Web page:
One response beyond a shrug is to respond, as I believe many of the delegates at DeL did, by realising that we won’t solve these problems but that we can push back against them. For me this isn’t an either/or situation. We do need machines and algorithms to work at a scale which helps to ‘normalise opportunity’ but we also need approaches based on becoming and belonging. For example, we need to be able to upload assignments and track feedback but we also need to create moments of human connection, reflection and discourse. The digital can support both these elements of what it means to be a successful and meaningful university. Nevertheless many people want, or think of, the digital to be one or the other – a corporate machine of efficiency or an ecology of connections.
My view is that we do need to fight to provide more than a learning machine as the instrumental aspects of our institutions are hard wired to perpetuate (often in response to external factors) while the more humane side suffers unless we constantly advocate for it. What’s important is that this fight is not seen as an attempt to smash-the-system but rather a desire to enrich and extend what we provide to support an ideology of design and creativity which we all claim to believe in.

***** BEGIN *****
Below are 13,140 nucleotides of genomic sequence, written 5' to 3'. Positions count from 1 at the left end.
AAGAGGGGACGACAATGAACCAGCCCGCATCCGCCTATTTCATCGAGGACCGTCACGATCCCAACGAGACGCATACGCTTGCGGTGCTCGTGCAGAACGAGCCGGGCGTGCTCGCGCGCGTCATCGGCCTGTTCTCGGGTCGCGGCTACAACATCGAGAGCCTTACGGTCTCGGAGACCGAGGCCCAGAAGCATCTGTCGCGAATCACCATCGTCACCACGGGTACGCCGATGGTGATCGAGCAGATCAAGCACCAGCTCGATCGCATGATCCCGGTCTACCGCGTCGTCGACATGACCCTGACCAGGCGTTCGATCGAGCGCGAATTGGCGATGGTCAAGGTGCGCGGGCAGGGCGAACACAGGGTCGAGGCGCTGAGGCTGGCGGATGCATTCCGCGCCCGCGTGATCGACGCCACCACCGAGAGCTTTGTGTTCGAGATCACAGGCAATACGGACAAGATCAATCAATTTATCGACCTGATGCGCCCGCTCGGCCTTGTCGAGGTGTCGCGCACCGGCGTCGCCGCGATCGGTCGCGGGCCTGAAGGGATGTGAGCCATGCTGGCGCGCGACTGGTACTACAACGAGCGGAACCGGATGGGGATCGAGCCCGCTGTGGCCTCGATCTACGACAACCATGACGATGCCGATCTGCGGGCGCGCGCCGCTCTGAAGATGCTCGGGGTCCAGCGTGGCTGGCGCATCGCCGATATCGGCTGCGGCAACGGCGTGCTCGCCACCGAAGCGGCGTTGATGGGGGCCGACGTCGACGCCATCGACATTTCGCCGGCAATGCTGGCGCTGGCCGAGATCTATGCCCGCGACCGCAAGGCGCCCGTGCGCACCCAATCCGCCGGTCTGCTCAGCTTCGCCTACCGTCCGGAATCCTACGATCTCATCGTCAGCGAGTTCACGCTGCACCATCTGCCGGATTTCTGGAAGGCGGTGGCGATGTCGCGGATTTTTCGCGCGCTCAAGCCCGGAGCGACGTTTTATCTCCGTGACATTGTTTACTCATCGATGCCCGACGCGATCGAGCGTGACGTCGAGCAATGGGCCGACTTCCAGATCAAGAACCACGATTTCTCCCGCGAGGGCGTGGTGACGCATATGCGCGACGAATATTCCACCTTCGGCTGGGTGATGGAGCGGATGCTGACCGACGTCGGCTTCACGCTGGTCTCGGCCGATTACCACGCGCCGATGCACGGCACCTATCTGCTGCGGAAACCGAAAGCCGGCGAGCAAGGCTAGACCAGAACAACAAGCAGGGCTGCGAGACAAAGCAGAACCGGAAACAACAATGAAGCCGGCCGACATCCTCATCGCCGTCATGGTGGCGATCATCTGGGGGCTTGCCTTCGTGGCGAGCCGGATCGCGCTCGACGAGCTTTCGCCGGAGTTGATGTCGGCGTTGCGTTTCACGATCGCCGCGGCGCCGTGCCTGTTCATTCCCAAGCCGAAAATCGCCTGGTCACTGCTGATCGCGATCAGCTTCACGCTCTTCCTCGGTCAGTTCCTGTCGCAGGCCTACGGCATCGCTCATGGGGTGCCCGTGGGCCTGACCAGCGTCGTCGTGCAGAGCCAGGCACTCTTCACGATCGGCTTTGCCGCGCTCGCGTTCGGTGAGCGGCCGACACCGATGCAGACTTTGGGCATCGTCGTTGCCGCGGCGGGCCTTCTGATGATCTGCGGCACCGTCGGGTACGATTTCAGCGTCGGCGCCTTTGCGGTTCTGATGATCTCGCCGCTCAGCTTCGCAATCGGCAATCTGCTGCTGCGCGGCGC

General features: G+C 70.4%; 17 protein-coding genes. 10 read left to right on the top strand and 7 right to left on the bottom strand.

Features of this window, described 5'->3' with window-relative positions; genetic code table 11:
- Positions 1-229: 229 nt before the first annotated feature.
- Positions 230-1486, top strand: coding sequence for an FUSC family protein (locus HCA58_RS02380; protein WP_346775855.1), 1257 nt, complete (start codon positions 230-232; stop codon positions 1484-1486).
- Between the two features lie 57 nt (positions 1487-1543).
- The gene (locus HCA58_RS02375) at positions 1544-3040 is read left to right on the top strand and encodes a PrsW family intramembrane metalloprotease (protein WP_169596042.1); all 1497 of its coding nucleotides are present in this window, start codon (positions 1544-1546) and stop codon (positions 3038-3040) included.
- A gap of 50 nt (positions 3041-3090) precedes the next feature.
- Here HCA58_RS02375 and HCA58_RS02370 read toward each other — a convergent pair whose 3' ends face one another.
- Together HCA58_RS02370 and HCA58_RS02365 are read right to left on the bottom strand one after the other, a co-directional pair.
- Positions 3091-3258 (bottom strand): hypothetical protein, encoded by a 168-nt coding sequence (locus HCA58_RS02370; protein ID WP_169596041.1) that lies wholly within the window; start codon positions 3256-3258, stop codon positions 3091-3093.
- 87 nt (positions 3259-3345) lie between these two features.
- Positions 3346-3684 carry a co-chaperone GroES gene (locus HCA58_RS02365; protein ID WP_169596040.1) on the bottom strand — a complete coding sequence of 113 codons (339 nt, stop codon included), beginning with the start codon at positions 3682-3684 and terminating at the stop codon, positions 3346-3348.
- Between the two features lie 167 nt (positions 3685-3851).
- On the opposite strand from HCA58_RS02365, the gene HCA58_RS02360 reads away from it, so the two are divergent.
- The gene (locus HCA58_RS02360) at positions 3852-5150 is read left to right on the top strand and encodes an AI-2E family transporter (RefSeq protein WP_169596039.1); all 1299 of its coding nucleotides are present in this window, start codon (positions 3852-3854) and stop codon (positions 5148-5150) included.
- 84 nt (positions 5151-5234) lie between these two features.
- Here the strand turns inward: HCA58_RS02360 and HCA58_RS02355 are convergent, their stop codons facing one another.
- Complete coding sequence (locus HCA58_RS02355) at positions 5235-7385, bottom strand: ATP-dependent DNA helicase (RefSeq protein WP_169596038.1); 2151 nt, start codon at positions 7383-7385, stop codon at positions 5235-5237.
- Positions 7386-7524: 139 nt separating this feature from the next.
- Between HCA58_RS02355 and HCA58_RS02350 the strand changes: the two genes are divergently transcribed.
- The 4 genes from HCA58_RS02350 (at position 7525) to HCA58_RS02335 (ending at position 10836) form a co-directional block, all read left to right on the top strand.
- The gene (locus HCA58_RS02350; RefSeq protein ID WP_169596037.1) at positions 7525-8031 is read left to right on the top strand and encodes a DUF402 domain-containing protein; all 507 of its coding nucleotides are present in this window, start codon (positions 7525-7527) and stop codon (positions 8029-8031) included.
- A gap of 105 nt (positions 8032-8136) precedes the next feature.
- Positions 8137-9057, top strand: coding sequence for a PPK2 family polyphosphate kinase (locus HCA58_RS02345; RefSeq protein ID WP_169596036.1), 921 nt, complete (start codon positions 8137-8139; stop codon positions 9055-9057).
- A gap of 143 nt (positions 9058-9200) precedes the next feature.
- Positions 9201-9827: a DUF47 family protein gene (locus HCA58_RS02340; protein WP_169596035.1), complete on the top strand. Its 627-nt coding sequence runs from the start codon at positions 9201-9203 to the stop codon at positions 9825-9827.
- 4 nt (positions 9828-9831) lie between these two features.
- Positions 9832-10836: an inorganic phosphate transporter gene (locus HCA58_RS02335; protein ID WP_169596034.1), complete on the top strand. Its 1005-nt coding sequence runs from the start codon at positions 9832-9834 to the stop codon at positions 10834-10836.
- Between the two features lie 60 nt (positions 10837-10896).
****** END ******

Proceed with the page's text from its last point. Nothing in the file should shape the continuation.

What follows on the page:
My hope is that we can continue to develop DeL as a space where we can facilitate this kind of discourse. The digital is quickly becoming the context where important questions about the value and nature of our work as educators are discussed – questions which perhaps struggle to find a home elsewhere? I got the sense that the delegates at DeL knew they could ‘make the tech do what they wanted’ which has shifted us towards asking: what do we want? who is this for? and what are our responsibilities?